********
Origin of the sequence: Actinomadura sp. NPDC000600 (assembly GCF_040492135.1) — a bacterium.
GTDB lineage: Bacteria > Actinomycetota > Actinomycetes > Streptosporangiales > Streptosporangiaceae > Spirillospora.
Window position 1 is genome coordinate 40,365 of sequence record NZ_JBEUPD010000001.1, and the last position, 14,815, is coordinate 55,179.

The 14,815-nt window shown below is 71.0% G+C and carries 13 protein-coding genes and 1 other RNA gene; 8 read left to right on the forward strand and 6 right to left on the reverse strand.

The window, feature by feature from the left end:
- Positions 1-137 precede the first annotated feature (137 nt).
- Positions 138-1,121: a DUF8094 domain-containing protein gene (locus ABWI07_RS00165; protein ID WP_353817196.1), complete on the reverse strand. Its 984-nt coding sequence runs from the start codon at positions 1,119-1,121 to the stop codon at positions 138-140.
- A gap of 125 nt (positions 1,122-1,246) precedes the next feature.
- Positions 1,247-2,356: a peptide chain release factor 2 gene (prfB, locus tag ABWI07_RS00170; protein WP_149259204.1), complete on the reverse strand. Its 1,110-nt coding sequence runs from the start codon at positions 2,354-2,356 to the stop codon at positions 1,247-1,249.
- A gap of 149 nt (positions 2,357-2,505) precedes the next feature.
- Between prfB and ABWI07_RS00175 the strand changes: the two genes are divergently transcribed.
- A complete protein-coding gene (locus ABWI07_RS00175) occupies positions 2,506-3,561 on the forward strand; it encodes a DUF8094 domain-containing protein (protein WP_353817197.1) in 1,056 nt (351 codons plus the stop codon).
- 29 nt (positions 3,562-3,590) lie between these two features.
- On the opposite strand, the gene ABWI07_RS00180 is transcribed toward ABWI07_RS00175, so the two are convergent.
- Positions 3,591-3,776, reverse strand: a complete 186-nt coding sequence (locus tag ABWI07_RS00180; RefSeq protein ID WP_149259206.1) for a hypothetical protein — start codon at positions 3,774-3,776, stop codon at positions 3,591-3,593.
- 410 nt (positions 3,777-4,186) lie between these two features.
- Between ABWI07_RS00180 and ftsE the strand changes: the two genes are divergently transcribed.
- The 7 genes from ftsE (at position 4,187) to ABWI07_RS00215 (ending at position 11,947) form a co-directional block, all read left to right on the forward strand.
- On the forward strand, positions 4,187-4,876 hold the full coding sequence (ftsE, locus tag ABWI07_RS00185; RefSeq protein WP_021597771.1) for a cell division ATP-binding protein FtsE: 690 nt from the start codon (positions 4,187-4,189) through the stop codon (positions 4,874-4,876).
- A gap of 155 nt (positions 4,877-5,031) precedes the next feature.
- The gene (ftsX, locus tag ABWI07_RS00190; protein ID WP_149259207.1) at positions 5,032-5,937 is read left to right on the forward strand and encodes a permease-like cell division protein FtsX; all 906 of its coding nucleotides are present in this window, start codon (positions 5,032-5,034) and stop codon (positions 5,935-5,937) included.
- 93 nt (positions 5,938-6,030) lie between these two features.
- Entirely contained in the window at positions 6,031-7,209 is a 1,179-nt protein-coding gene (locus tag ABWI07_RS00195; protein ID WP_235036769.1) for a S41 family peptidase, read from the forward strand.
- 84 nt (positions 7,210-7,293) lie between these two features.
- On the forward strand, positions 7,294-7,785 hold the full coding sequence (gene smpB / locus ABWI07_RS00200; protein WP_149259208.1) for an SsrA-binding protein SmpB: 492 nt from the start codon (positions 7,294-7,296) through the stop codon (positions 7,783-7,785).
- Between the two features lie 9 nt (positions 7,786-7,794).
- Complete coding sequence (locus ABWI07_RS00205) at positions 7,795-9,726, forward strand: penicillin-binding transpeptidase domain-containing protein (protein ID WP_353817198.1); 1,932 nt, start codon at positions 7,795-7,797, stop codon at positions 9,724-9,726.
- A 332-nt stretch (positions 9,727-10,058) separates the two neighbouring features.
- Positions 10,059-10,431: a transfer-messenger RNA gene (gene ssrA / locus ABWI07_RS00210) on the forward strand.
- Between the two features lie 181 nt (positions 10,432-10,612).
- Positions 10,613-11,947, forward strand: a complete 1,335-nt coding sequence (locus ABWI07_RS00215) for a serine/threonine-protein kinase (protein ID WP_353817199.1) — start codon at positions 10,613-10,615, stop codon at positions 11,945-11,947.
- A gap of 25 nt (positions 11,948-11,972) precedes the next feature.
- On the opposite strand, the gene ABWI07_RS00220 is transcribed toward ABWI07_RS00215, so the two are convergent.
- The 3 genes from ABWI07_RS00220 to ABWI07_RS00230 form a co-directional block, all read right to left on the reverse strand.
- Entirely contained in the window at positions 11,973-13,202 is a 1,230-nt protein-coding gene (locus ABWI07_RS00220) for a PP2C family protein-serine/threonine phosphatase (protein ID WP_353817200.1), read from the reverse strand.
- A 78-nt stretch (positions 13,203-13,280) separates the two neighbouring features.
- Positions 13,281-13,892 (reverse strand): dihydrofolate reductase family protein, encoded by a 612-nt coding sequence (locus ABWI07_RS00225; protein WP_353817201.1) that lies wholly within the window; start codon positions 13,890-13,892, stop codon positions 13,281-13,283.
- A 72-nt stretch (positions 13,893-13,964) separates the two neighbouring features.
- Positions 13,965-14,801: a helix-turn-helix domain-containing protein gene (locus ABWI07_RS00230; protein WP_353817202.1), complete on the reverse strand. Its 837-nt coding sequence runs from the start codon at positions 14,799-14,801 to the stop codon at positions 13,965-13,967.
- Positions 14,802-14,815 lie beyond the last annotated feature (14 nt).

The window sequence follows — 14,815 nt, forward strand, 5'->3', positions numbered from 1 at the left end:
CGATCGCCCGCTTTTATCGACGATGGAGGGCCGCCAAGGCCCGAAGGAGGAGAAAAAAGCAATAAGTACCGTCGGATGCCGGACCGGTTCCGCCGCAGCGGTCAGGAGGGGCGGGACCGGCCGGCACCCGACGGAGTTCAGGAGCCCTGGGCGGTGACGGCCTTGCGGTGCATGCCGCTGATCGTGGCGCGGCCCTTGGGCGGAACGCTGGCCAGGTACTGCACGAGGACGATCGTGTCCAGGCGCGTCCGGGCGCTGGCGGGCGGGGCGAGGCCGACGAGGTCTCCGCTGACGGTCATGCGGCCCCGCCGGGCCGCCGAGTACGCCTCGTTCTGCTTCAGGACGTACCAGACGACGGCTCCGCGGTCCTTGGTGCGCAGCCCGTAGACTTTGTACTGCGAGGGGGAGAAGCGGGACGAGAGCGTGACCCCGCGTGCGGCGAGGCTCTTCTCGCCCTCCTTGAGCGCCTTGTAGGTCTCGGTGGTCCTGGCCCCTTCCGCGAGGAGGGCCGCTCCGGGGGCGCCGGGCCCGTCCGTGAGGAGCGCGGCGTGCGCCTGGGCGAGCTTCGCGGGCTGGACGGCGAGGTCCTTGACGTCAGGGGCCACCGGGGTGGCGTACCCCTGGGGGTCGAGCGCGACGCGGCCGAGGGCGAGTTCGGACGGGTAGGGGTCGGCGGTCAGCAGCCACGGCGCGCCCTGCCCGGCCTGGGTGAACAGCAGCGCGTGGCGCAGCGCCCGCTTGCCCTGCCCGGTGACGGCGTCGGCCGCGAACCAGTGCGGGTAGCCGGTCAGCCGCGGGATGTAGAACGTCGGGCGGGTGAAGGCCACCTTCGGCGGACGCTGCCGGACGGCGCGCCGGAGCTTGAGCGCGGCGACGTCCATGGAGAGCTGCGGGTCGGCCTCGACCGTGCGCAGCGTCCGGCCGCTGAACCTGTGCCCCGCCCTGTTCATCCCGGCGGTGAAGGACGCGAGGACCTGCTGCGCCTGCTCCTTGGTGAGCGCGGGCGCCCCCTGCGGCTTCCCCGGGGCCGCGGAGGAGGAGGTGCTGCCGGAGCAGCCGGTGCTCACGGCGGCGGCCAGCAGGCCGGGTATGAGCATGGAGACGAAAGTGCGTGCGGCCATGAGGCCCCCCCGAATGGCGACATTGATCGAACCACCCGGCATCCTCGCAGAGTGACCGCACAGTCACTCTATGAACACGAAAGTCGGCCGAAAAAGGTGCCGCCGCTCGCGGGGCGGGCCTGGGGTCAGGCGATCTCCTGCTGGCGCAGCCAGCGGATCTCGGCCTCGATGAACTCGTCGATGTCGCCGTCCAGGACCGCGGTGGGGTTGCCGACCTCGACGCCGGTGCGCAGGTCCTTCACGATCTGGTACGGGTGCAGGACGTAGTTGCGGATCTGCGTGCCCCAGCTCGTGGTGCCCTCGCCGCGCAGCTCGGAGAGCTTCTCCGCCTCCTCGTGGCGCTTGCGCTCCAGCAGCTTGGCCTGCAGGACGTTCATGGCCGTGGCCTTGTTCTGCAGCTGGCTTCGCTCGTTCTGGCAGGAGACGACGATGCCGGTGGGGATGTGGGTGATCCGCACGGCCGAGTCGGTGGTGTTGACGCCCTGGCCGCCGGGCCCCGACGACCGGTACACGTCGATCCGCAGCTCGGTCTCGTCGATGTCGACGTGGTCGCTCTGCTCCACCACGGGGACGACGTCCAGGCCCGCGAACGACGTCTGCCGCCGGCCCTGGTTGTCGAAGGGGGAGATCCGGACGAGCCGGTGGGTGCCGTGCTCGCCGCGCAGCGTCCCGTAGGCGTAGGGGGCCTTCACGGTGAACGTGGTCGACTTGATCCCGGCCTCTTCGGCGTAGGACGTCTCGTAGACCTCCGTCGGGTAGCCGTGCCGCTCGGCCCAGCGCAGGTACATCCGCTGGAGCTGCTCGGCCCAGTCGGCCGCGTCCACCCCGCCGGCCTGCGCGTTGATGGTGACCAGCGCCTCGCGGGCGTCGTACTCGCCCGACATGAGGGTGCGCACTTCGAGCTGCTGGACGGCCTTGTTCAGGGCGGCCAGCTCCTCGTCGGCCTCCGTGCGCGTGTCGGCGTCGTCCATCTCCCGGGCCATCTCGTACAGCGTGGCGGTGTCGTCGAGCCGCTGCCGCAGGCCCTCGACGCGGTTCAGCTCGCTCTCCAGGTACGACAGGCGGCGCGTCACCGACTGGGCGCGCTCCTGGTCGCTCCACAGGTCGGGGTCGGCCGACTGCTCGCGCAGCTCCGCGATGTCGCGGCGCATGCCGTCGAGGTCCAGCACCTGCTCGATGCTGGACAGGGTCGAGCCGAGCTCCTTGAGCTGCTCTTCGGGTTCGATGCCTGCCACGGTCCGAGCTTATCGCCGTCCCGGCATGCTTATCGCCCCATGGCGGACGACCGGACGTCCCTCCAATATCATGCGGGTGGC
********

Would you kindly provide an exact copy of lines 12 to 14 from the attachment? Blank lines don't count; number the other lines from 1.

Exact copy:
- A complete protein-coding gene (locus ABWI07_RS00175) occupies positions 2,506-3,561 on the forward strand; it encodes a DUF8094 domain-containing protein (protein WP_353817197.1) in 1,056 nt (351 codons plus the stop codon).
- 29 nt (positions 3,562-3,590) lie between these two features.
- On the opposite strand, the gene ABWI07_RS00180 is transcribed toward ABWI07_RS00175, so the two are convergent.